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PostPosted: Thu Apr 19, 2018 11:12 pm 
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A house that we’re looking at buying is a Victorian end of terrace house, but it turns out the entire semi-detached wall is single skin/half brick thickness (i.e. 4.5”). It’s the standard two storey with a pitched roof in height (approximately 7.5m), and the loft has also been converted into a living space. On the plus side the front and back walls are the more common full brick width (9").

The surveyor highlighted the wall issue, although he probably came across as more ‘disappointed‘ than very concerned. The house is pretty old (c.130+ years), and we don’t believe that any specific structural problems with the single skin wall have been found (just had a preliminary chat, and am still awaiting the full report). He says the rest of the house was built to a good quality for the time, so for the end terrace wall to be single skin was unnecessary really (I think it was a case of more terraces were originally planned, but they changed to semis from that point on). In recent years money has also been spent on the house by the previous owners, so it’s not like there are a host of other issues that put us off.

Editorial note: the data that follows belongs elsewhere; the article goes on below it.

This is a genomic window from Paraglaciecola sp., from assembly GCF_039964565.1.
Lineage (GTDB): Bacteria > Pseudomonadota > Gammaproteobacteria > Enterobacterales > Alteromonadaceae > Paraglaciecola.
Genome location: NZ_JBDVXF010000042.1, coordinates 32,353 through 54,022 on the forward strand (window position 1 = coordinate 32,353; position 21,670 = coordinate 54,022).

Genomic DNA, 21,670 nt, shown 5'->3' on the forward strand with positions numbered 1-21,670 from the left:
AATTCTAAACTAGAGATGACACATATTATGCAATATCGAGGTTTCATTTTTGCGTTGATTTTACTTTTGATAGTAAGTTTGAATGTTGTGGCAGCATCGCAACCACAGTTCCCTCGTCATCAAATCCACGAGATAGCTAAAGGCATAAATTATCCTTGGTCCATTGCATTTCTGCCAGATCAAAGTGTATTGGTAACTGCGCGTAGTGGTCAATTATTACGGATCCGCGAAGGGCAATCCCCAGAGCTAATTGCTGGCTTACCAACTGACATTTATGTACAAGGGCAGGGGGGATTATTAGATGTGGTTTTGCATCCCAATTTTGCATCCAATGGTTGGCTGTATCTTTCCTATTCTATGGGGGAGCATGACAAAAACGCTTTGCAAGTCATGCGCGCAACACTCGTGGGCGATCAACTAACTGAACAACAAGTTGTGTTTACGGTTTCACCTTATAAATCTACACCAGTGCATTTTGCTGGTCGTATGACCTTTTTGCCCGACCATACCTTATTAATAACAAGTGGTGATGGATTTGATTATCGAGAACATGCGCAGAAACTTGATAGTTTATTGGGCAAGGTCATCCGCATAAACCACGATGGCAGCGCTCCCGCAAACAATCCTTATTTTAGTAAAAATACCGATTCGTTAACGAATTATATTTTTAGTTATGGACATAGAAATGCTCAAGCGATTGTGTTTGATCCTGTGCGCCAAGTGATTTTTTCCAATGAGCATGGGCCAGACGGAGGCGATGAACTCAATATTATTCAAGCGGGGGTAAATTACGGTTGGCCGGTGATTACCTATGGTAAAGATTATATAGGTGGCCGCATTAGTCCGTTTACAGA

However, should something ever need to be done - we wouldn’t own the land at the side of the terrace (so external widening is not an option), and internal widening would impact front door/stairs/ room alignment etc. (i.e. not convenient!).

Obviously thermal performance is never going to be ideal, but what are people’s thoughts with regards to structural integrity looking forward? A case of “something would have happened already if it was going to”, or is that optimistic? Basically, we want to make sure we are not unnecessarily worried about something that’s not a huge issue. But, at the same time, we don’t want to ignore what could be an obvious big problem for further down the line.

Any experienced advice would be greatly appreciated.


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PostPosted: Fri Apr 20, 2018 3:19 am 
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On the grounds of thermal efficiency I'd be walking away. Irrespective of the implications of structural integrity, which might never be an issue, you'll never be able to retain heat in a building with a single skin wall.

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PostPosted: Fri Apr 20, 2018 4:00 am 
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http://www.energysavingtrust.org.uk/home-insulation/solid-wall

There are ways of adding insulation to the OUTSIDE of a wall that only add a couple of inches to the size of the building, DIYR. On the link you have to open the 'Exterior Walls' v tab.

You could also dry-line the interior walls, though this will make the rooms a tiny bit smaller.

BTW, :welcomeuhm:


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PostPosted: Fri Apr 20, 2018 7:21 pm 
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Thanks for the advice so far - looks like there may be some thermal improvement possibilities.